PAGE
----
I spent a two nights with old friends from New Jersey who moved to the Dallas area a few years ago. They have embraced their new Texas life and it was inspiring to spend time with them. We indulged in Texas barbecue, where I learned why it is all about the brisket. The delicious beef and spicy sauce were a winning combination. On Monday, we walked the luscious grounds of the Dallas Arboretum before going to The Sixth Floor Museum, which was the Texas School Book Depository. The audio tour of the museum was well done, with panels of information on JFK’s presidency from campaign to the tragic day the sixth floor became the crime scene for the assassination of President Kennedy. The museum was packed with a bus tour plus dozen of folks who were in line when the doors opened at noon. I skipped the first few exhibit panels on the campaign and was able to bypass most of the crowd. Having recently been at the JFK library in South Boston, I felt well-enough informed. The shooting, the arrest and murder of Lee Harvey Oswald, the Warren Commission and various conspiracy theories are all handled well. The actual crime scene is glassed off, but the grassy knoll is visible from other windows on the floor. I had forgotten the intense dislike many in the Dallas area had for JFK and that several leading businessmen had taken out a full page hate-type advertisement in the Dallas Morning News on November 22, 1963. The advertisement as well as photos and much footage was on display.

We left Dallas for the less glossy, Fort Worth, city of cattlemen and stockyards. This very manageable city has a lovely museum area that includes the National Cowgirl Museum and Hall of Fame which unfortunately was closed on Monday. We did visit the Science Museum which had a great exhibit on cattlemen and cattle drives. In addition, I saw the headdress of Quanah, the last Comanche Chief, on display. From the Science Museum we went to the Fort Worth Stockyards National Historic District, which is an area of restaurants, bars, western gear shops, and includes the Coliseum where rodeos are held. It is a bit like stepping back into the West, complete with the aroma of steer dung. There’s even a couple of long-horn cattle to sit upon so that you can take a photo. I declined that invitation.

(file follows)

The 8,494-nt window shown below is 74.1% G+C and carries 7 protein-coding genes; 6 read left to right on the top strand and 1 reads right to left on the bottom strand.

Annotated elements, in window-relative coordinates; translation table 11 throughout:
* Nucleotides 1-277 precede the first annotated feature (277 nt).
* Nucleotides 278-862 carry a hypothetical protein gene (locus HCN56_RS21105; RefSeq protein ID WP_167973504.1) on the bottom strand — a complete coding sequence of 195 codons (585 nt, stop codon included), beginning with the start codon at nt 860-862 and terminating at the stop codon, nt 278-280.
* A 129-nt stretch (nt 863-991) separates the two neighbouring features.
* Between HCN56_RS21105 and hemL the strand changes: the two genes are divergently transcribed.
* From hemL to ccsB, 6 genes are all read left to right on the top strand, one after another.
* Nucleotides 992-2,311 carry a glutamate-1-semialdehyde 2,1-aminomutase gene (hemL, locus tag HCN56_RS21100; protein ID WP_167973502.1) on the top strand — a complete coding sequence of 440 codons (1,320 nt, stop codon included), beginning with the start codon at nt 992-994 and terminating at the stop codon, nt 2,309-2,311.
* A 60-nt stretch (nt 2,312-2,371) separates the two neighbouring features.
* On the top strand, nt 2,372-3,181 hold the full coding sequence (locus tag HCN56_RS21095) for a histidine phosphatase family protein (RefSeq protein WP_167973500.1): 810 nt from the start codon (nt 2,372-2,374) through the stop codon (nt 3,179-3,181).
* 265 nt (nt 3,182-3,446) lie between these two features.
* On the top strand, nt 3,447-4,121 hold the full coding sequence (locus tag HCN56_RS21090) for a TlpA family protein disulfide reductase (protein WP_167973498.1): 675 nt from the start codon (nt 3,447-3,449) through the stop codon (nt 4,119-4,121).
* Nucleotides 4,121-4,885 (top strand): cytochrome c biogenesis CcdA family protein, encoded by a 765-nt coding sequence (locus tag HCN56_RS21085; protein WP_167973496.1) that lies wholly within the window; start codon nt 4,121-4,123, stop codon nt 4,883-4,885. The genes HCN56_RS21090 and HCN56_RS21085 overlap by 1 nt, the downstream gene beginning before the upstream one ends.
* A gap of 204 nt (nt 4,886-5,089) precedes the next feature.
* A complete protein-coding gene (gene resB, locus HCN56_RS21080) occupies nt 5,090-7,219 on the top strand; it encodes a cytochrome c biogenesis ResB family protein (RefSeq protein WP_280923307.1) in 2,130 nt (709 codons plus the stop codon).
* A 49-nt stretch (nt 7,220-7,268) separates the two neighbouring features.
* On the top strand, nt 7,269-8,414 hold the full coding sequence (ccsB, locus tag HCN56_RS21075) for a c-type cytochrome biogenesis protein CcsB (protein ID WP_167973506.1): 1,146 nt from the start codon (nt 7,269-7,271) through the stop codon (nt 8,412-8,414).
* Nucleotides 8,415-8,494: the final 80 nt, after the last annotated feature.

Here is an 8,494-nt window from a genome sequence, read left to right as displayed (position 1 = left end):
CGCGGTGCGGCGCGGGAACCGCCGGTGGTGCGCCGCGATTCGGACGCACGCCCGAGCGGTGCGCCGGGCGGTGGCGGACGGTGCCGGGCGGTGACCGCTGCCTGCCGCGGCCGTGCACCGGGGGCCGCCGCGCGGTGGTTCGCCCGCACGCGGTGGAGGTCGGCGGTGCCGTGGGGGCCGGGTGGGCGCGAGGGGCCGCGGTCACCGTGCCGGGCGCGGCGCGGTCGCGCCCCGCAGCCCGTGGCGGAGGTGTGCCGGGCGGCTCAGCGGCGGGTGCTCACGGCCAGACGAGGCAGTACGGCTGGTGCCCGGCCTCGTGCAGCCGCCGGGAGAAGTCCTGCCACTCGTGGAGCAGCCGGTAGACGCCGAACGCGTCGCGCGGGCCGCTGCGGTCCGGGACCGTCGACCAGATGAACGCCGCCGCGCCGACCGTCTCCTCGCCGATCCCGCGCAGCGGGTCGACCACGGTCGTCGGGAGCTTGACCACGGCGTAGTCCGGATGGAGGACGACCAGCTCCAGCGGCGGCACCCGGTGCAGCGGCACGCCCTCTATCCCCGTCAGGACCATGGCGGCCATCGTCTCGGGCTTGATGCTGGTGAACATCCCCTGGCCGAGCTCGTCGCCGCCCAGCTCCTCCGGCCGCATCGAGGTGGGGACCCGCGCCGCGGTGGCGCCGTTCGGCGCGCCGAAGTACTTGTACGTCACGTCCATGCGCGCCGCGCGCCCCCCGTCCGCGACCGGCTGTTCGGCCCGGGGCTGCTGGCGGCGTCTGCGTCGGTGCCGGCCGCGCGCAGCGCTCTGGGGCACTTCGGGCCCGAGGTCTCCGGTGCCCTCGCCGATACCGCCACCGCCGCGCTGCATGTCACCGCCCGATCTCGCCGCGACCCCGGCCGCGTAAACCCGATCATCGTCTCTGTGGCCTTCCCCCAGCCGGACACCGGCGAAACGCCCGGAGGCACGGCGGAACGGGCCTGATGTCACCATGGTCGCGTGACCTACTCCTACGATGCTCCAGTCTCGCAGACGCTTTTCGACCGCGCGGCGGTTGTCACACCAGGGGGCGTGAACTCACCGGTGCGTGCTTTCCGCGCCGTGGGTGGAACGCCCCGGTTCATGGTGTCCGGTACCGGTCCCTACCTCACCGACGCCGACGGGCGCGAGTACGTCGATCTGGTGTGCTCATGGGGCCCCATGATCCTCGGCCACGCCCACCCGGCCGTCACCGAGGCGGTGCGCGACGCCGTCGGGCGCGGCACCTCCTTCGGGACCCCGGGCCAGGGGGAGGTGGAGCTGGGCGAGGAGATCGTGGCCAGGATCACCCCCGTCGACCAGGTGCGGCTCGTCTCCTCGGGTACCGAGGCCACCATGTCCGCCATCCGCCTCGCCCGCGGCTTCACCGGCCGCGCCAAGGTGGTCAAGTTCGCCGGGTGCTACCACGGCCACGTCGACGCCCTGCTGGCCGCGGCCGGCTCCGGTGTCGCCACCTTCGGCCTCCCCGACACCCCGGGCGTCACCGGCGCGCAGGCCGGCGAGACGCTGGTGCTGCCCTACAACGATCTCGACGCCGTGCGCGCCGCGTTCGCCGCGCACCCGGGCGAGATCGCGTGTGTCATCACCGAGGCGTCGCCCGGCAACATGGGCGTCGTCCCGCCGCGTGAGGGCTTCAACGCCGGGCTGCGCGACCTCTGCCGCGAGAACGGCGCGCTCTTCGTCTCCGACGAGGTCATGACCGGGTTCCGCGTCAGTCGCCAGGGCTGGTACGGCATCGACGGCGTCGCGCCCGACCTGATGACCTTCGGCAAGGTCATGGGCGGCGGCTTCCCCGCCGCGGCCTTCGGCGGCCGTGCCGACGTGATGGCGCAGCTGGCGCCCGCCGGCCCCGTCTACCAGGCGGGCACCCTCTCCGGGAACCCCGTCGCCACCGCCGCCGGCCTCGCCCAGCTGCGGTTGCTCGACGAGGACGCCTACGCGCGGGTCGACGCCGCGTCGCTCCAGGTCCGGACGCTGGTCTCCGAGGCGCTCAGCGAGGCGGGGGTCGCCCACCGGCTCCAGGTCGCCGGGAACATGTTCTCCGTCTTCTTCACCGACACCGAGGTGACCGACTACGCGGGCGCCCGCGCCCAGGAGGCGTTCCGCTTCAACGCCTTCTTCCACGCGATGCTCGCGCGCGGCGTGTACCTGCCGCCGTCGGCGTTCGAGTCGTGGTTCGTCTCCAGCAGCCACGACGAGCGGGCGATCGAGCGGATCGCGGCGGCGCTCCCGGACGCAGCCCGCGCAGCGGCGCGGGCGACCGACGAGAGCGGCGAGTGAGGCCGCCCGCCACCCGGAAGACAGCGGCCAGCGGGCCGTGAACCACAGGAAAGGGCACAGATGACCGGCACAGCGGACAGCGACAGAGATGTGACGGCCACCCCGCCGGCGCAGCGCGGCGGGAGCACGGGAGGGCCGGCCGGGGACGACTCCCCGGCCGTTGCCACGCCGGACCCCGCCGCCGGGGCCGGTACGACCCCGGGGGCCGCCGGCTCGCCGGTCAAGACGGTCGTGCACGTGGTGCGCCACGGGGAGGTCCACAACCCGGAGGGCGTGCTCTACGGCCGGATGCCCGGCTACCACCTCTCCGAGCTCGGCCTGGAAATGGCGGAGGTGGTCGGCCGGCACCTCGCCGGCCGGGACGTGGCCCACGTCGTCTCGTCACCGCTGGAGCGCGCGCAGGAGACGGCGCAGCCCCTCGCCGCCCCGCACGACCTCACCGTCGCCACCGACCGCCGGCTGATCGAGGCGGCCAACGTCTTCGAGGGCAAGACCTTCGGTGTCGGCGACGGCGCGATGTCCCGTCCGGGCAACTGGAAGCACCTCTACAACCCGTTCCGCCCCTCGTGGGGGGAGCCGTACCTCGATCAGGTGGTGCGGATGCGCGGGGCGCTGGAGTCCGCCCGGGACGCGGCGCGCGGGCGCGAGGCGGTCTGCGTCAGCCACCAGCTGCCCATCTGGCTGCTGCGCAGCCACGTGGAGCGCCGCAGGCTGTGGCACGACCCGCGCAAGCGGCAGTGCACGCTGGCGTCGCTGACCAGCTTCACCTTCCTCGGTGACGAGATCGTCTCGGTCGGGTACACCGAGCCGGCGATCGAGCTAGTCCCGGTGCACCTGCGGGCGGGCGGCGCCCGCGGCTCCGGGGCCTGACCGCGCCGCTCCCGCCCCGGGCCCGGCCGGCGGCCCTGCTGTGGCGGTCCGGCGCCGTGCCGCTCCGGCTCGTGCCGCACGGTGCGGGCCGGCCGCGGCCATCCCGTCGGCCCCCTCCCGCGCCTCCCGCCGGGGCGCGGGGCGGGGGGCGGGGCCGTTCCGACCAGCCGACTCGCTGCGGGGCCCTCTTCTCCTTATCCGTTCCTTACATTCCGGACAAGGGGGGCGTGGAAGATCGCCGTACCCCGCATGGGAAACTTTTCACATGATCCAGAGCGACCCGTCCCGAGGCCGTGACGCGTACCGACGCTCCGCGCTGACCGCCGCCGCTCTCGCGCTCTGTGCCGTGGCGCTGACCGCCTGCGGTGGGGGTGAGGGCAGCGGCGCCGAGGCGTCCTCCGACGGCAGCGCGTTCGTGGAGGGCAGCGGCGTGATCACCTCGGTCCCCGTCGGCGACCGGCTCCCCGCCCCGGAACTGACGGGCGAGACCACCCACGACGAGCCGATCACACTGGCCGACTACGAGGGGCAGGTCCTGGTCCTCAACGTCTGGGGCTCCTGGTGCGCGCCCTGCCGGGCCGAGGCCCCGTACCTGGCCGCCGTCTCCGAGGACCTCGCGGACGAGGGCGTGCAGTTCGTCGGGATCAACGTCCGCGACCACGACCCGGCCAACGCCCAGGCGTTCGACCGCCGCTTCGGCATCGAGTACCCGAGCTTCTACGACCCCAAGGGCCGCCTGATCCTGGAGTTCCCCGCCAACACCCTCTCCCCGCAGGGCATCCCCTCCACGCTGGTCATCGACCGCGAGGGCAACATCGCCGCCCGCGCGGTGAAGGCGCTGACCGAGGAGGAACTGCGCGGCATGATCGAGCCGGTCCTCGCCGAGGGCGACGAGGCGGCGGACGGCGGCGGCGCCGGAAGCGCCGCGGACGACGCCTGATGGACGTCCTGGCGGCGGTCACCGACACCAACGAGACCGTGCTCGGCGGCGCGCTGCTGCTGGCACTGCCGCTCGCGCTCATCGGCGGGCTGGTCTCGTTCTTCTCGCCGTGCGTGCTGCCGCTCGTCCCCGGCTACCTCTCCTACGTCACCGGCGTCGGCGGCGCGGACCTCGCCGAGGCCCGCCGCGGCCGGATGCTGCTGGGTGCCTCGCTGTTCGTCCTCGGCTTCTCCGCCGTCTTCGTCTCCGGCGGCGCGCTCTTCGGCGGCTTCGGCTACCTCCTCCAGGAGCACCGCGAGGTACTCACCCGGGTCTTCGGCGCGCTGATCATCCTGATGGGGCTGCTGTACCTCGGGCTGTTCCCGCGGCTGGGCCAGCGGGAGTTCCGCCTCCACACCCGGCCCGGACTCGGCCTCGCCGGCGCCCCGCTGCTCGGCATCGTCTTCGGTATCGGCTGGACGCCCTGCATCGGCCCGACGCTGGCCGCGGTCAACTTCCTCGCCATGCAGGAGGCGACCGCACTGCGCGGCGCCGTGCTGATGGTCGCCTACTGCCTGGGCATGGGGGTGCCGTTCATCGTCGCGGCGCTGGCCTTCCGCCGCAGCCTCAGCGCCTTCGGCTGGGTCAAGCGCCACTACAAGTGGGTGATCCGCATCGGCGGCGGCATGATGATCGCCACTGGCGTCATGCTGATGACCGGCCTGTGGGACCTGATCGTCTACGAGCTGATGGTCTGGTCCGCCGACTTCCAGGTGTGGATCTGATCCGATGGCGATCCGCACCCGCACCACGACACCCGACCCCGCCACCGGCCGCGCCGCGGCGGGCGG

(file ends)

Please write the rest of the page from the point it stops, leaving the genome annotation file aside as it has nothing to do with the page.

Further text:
I was preoccupied on my last evening in Dallas with news of the attack at the Boston Marathon. My stamina was low, so I took the advice I so often to give to my kids and their friends. I went to bed and got a full night’s sleep. I felt better in the morning.
I had had to dropped my car off at a Toyota dealership on Monday because the water in my footwell had returned with a vengeance on the drive from San Antonio to Dallas. It was not a minor problem and took many hours of labor to fix, but it was fixed and now with a 12-month warranty in my hand, I was headed north to the Oklahoma Panhandle.

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